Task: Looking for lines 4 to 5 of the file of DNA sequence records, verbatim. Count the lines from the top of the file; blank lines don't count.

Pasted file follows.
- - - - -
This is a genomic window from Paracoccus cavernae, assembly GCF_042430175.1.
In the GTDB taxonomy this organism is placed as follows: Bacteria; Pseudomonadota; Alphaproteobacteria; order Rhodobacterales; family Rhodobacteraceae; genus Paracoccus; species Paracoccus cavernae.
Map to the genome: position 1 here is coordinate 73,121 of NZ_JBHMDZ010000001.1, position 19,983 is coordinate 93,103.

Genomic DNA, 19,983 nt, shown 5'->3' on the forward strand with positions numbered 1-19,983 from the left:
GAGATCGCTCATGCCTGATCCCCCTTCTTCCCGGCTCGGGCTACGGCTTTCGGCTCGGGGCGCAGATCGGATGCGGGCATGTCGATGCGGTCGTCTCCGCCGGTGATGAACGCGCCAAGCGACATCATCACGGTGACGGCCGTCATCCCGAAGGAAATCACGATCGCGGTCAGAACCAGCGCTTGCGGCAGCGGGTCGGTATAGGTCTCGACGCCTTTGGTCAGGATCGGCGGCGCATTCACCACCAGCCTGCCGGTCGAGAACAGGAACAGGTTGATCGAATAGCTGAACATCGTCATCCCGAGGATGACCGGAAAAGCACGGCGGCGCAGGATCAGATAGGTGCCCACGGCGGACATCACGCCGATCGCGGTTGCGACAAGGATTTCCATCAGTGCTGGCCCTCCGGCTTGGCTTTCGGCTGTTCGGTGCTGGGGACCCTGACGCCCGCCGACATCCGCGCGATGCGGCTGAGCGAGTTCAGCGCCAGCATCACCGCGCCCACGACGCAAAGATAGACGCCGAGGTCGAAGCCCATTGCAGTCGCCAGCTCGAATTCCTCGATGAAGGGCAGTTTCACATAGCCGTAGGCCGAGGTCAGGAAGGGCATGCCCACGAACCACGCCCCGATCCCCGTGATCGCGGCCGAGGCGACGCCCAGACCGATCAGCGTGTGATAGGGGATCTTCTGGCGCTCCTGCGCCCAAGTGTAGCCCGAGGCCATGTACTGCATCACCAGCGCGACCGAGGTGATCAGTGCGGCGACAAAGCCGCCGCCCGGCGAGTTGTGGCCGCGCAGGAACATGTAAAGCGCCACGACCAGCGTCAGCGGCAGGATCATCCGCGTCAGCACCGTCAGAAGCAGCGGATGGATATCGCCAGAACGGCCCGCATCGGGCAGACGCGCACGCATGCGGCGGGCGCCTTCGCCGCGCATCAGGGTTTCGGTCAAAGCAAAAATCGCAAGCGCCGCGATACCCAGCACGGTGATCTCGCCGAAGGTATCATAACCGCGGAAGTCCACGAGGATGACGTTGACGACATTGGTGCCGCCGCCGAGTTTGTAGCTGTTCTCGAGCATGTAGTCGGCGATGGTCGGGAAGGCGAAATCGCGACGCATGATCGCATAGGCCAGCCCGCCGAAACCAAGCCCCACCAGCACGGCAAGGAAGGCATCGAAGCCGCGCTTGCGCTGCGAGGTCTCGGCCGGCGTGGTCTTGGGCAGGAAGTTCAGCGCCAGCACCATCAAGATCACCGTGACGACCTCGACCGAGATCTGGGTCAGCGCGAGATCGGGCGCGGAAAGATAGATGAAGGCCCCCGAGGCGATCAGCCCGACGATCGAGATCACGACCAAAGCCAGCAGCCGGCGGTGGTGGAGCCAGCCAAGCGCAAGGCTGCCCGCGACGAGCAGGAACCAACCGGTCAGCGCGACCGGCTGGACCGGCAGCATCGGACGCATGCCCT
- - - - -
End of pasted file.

Genomic DNA, 19,983 nt, shown 5'->3' on the forward strand with positions numbered 1-19,983 from the left:
GAGATCGCTCATGCCTGATCCCCCTTCTTCCCGGCTCGGGCTACGGCTTTCGGCTCGGGGCGCAGATCGGATGCGGGCATGTCGATGCGGTCGTCTCCGCCGGTGATGAACGCGCCAAGCGACATCATCACGGTGACGGCCGTCATCCCGAAGGAAATCACGATCGCGGTCAGAACCAGCGCTTGCGGCAGCGGGTCGGTATAGGTCTCGACGCCTTTGGTCAGGATCGGCGGCGCATTCACCACCAGCCTGCCGGTCGAGAACAGGAACAGGTTGATCGAATAGCTGAACATCGTCATCCCGAGGATGACCGGAAAAGCACGGCGGCGCAGGATCAGATAGGTGCCCACGGCGGACATCACGCCGATCGCGGTTGCGACAAGGATTTCCATCAGTGCTGGCCCTCCGGCTTGGCTTTCGGCTGTTCGGTGCTGGGGACCCTGACGCCCGCCGACATCCGCGCGATGCGGCTGAGCGAGTTCAGCGCCAGCATCACCGCGCCCACGACGCAAAGATAGACGCCGAGGTCGAAGCCCATTGCAGTCGCCAGCTCGAATTCCTCGATGAAGGGCAGTTTCACATAGCCGTAGGCCGAGGTCAGGAAGGGCATGCCCACGAACCACGCCCCGATCCCCGTGATCGCGGCCGAGGCGACGCCCAGACCGATCAGCGTGTGATAGGGGATCTTCTGGCGCTCCTGCGCCCAAGTGTAGCCCGAGGCCATGTACTGCATCACCAGCGCGACCGAGGTGATCAGTGCGGCGACAAAGCCGCCGCCCGGCGAGTTGTGGCCGCGCAGGAACATGTAAAGCGCCACGACCAGCGTCAGCGGCAGGATCATCCGCGTCAGCACCGTCAGAAGCAGCGGATGGATATCGCCAGAACGGCCCGCATCGGGCAGACGCGCACGCATGCGGCGGGCGCCTTCGCCGCGCATCAGGGTTTCGGTCAAAGCAAAAATCGCAAGCGCCGCGATACCCAGCACGGTGATCTCGCCGAAGGTATCATAACCGCGGAAGTCCACGAGGATGACGTTGACGACATTGGTGCCGCCGCCGAGTTTGTAGCTGTTCTCGAGCATGTAGTCGGCGATGGTCGGGAAGGCGAAATCGCGACGCATGATCGCATAGGCCAGCCCGCCGAAACCAAGCCCCACCAGCACGGCAAGGAAGGCATCGAAGCCGCGCTTGCGCTGCGAGGTCTCGGCCGGCGTGGTCTTGGGCAGGAAGTTCAGCGCCAGCACCATCAAGATCACCGTGACGACCTCGACCGAGATCTGGGTCAGCGCGAGATCGGGCGCGGAAAGATAGATGAAGGCCCCCGAGGCGATCAGCCCGACGATCGAGATCACGACCAAAGCCAGCAGCCGGCGGTGGTGGAGCCAGCCAAGCGCAAGGCTGCCCGCGACGAGCAGGAACCAACCGGTCAGCGCGACCGGCTGGACCGGCAGCATCGGACGCATGCCCT